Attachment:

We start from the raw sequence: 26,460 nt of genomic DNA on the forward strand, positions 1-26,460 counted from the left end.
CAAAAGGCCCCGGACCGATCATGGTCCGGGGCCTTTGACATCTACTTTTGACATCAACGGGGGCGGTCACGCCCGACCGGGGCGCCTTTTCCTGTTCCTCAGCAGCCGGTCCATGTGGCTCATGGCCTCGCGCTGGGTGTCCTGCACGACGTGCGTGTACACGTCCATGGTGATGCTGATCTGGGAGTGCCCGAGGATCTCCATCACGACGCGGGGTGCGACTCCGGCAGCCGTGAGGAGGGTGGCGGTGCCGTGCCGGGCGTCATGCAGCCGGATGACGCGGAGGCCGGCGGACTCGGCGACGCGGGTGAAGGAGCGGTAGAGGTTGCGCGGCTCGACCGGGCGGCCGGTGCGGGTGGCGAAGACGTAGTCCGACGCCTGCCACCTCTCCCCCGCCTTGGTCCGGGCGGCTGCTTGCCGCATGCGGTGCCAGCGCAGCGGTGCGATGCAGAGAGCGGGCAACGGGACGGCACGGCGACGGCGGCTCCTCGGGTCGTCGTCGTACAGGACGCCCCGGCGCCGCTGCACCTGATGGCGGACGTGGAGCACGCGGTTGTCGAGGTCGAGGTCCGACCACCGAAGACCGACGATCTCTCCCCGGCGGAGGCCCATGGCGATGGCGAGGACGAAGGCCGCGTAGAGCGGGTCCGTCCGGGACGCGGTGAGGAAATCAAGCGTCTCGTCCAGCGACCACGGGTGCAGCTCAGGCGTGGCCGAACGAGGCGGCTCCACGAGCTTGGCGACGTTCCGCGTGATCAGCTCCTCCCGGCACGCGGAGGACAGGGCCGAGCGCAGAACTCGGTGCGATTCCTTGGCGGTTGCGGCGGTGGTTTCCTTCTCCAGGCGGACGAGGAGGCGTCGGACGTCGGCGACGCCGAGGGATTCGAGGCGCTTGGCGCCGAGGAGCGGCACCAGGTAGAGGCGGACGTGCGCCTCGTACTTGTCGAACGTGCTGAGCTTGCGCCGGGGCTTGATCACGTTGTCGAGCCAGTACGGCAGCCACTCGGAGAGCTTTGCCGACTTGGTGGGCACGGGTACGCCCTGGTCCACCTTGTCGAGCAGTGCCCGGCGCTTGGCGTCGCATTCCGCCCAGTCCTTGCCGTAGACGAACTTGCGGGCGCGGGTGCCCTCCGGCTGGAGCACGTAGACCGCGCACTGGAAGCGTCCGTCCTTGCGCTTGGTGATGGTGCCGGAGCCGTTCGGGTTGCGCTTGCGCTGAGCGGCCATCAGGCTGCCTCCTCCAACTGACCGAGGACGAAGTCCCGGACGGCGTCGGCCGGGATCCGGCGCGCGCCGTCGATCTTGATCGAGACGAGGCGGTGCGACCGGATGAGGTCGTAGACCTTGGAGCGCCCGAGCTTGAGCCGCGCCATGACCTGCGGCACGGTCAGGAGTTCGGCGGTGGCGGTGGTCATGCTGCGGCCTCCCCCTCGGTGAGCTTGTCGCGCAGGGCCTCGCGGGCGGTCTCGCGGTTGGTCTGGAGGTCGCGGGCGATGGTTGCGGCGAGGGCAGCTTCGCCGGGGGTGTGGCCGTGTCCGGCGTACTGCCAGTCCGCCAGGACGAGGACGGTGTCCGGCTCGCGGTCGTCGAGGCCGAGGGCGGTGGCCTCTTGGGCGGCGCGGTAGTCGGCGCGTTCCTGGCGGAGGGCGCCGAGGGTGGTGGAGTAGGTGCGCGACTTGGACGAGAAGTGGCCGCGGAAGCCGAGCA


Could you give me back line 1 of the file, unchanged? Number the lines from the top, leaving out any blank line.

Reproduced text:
We start from the raw sequence: 26,460 nt of genomic DNA on the forward strand, positions 1-26,460 counted from the left end.